To be or not to be — The BFBB faces up to a battalion of potential sorrows

A storyline inspired by Prince Hamlet could see the BFBB fall headlong into terminal obscurity.

BFBB logoAs an unfolding tale of seething distrust and loathing goes, the current Shakespearian woes of the British Federation of Brass Bands are up there with Hamlet and his siblings.

Chaos and confusion reign: Something certainly smells rotten in the national state body of British banding. 

Even parts of the BFBB’s Elsinore Castle in Barnsley are reportedly locked up, keeping out the squabbling factions.

Headlong descent?

Now we have come to what could be the final act in its possible headlong descent into terminal obscurity. Not even a change of name to ‘Brass Bands England’ may be enough to save it from the same fate as the Danish Prince.

It shouldn’t come as a surprise though. It is unlikely there will be an unexpected plot line twist to save the protagonists from their grisly end.

Unfortunately, no one will get away scot-free - especially not the bands of Great Britain who are starting to wonder just how relevant the BFBB has become to their own day to day contesting existence.

Beset with problems

The BFBB has been beset with various internal and external problems for some considerable time –primarily as a result of its outdated organisational structure that has stifled attempts to implement the need for proactive change.

It has become engulfed by institutional inertia, limited vision, lack of new blood, terrible PR, and an over reliance on taxpayer funding. 

Even some of their hard working staff have spoken of an absence of transparency and openness.

Its salvation it appears comes in the form of the new organisation, called ‘Brass Bands England’ – a charity with a board of directors that will take over the BFBB assets (including the Registry and BFBB Contest Ltd) with the aim of establishing up to 2,400 brass bands in England by 2020.

BFBB Officers
BFBB Executive members and staff at the 2010 AGM


However, not even that process seems to be simple, as one BFBB member told 4BR: “Holding the AGM on a Tuesday night in Birmingham after a Bank Holiday (28th August) tells you everything you need to know.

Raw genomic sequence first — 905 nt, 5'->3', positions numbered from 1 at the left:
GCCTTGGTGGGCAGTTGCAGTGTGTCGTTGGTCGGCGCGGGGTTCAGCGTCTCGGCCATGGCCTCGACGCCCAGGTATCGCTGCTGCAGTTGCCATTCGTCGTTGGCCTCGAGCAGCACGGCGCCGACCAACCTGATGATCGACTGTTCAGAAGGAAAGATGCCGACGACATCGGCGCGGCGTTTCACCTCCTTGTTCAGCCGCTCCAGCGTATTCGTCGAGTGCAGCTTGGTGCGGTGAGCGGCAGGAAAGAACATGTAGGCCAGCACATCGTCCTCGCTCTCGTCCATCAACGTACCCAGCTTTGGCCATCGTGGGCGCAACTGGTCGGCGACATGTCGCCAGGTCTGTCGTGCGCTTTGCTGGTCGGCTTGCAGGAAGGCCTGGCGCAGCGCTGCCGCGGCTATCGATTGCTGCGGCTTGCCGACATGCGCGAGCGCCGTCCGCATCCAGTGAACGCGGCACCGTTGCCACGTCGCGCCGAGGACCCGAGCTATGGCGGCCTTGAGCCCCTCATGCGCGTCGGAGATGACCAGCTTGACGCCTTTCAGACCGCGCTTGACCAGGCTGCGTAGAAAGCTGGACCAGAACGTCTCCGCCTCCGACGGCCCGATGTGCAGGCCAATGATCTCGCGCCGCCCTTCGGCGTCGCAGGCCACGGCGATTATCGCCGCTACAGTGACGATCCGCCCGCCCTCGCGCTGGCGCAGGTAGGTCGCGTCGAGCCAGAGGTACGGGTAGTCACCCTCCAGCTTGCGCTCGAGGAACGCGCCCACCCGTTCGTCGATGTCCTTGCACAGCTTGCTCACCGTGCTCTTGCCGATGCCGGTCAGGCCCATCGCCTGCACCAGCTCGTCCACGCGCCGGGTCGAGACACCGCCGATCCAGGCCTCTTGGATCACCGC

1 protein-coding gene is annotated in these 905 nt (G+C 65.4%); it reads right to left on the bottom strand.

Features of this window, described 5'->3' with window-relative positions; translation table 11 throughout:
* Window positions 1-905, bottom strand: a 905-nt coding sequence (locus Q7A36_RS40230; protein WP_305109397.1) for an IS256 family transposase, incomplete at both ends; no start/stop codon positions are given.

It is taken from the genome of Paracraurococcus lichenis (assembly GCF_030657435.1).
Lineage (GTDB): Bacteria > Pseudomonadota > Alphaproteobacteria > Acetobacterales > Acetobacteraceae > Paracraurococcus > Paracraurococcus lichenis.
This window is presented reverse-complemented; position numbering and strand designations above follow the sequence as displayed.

We have been told that the AGM starts at 6.30pm and is to last around half an hour before the new AGM of the new body takes place. 

How are we to discuss all the reports and ask meaningful questions in this time frame? How many people are going to be able to attend? It’s a farce.”        

Fraught storyline

Central to the increasingly fraught storyline has been the damaging dispute at the British Brass Band Registry, which has crystallised into an almost incomprehensible mess, complicated by levels of distrust between factions that now appear to be too far apart in their entrenched positions and opinions to reconcile.

For years the Registry has provided a service to banding in the UK that has been universally respected and admired: Now it teeters on the edge of implosion.

Three new Directors from within the BFBB have been appointed (making four in total), the existing Line Manager has been relieved of his duties (although he remains as a Director), the Registry Manager is on long term sick and has sought legal representation, whilst the part time staff have been unable to gain access to the Registry building.

Too late

There is talk of arbitration, unopened post, Data Protection and Health & Safety issues - yet nothing seems to be actually happening to resolve matters quickly.

It may well be too late anyway.

Own hands

The British Open has become the first major contest to take registration rules and transfer matters into its own hands, with the National Finals now following suit.

The very future of the British Brass Band Registry as a part of the BFBB’s (or Brass Bands England) structure is in real doubt – especially if someone with better business acumen and a clearer understanding of what a Registry is for and how it can benefit member bands sets up its own nationally recognised service.

Signing on
A new registration process may be on the cards?


Without the Registry, the BFBB/Brass Bands England could well become an organisation that quickly becomes financially unsustainable, especially given its own claims for projected future revenues. 


In a recent article in Brass Band World magazine, Nicola Bland expertly pinpointed the BFBB’s current and possible future financial position with a clarity that made for startling reading:

64% of its funding coming from Arts Council and Awards for the Arts, just 25% from member bands and 11% from other revenue streams such as the two National Championships BFBB Contests Ltd runs and Fedsure Insurance.

The BFBB hope that by 31st March 2015 as Brass Bands England, this will have changed to 52% from the Arts Council, 42% from membership revenue and 6% from other streams.

Don't add up

However, in the most simplistic terms, the numbers don’t add up: From the naive target of a band in every English postcode by 2020 (that’s around 2,400 bands), to the audience it attracts to the English National Championships, current membership levels and even the number of people who attend its AGMs.

The BFBB says it hopes to have attracted 1,200 bands by 2015. It currently has around 250.  

English National Championship
What does the future hold for the English Championships?

New questions

Now questions are being asked about VAT and the legal status of the Registry within the BFBB organisation, whilst others are wondering about issues around rental claims, possible contest losses and future events, potential employment issues and charitable governance.

As Claudius says in Hamlet: “When sorrows come, they come not single spies. But in battalions.”

It seems that just like the Shakespearian tragedy there appears to be no happy ending in sight for this tale of woe too. 

Iwan Fox


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